This week marks both Thanksgiving and the start of the winter holiday season. It’s a time to spend with family and friends, and also a time when many people wish to give back, donating to charities or volunteering at shelters, nonprofits and other altruistic places. And locally, many will, giving their time to shelters such as the Midnight Mission or raising money via the Turkey Trot this Thursday. That is commendable, but that mindset should not be limited solely to the holiday season.

The irony isn’t lost on this paper that we are making this case three days before Thanksgiving. Many service providers and organizations are very vocal in their call for volunteers, citing specific events that require additional people. However, it’s worth noting that they are no less in need during the rest of the year. The homelessness crisis and poverty doesn’t exist only on Thanksgiving and Christmas, and neither does opportunities to volunteer.

Even if you look at just late fall and early winter, you can help in many ways. This holiday season comes after a notable spike in homelessness in the county and city, and in Downtown. The Los Angeles Homeless Services Authority’s annual homeless count found an 11% increase in Skid Row over last year, similar increases were reported in the city and across the county.

This period of the year is one of the toughest for homeless individuals in Downtown, due to additional hardships brought on by the winter months. Thanksgiving arrives just after the start of the rainy season this year — Los Angeles experienced the first heavy rain of the season last week, drenching city sidewalks with rain and even hail. In Skid Row and across Downtown, many people live exposed to the elements, in dirty conditions made worse by the rain. Many will be seeking beds in the city’s limited shelter stock. At the same time, organizations are looking for supplies and volunteers to provide warm clothes, pack hygiene kits and donate sleeping bags and other items.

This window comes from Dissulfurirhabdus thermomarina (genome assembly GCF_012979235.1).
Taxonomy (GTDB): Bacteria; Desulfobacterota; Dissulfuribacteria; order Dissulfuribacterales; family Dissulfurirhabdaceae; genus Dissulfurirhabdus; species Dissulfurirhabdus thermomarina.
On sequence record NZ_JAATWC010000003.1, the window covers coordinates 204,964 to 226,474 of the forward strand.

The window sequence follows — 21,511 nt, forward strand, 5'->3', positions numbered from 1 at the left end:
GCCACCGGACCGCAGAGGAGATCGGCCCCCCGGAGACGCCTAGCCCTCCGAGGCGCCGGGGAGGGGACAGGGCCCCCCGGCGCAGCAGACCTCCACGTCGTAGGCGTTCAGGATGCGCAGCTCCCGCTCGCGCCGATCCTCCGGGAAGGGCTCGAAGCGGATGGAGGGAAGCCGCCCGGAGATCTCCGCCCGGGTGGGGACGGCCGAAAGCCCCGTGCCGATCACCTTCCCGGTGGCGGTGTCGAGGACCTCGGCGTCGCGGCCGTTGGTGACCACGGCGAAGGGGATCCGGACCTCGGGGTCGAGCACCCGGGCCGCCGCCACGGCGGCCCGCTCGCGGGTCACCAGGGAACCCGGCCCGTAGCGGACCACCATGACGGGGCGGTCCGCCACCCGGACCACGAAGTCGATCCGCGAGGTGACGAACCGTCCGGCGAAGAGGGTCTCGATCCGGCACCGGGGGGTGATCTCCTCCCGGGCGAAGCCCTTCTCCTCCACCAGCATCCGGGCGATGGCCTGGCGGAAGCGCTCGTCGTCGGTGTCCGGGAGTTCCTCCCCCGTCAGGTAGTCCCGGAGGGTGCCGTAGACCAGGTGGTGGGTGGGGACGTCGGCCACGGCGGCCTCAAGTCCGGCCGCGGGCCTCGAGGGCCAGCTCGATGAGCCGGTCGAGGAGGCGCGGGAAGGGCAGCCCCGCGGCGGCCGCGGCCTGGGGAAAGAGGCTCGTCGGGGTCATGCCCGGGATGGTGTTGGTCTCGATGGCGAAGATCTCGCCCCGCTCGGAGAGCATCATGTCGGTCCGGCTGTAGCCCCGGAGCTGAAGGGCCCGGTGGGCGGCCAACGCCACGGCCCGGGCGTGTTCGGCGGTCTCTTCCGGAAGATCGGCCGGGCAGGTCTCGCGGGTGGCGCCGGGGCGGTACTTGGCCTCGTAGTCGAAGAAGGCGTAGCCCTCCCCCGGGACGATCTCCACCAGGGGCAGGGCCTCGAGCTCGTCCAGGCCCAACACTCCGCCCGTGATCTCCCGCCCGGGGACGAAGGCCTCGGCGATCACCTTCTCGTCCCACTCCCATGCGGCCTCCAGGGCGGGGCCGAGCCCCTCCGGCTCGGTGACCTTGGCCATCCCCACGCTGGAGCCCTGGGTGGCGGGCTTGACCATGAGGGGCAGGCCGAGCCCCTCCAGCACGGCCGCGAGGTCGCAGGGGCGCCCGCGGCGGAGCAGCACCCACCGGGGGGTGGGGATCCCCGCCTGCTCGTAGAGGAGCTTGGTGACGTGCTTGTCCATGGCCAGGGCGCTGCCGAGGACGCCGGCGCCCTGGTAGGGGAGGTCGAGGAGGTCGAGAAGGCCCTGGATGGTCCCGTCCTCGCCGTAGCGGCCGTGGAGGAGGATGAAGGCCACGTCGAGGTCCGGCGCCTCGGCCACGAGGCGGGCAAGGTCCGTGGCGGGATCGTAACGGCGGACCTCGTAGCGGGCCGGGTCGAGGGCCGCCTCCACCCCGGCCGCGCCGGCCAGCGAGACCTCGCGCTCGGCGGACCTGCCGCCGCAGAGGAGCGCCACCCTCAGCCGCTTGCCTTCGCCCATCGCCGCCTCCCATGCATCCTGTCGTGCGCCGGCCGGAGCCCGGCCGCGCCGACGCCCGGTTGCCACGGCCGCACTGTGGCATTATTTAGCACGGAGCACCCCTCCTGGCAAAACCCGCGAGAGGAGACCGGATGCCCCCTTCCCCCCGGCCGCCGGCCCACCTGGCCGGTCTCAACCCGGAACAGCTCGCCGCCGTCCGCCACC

Missions and other spaces point out that these items are also needed year round. Many of the holiday events, such as setting up for Thanksgiving dinners in Skid Row, actually fill up quickly and don’t need additional volunteers. That should not be interpreted as these organizations having all the resources they need, year round, however.

Many nonprofits, missions and other charities often have a full-time volunteer coordinator who is available to provide insight on when and where their organization needs the most help, and how resources can best be allocated. Downtown residents should reach out and find out how they can most effectively lend their time and energy to help those in need.

As Downtown continues to grow, both with new buildings and an expanding residential population, it must keep its less fortunate in mind. A community is defined in part by how it helps one another. And that cannot just be on major holidays.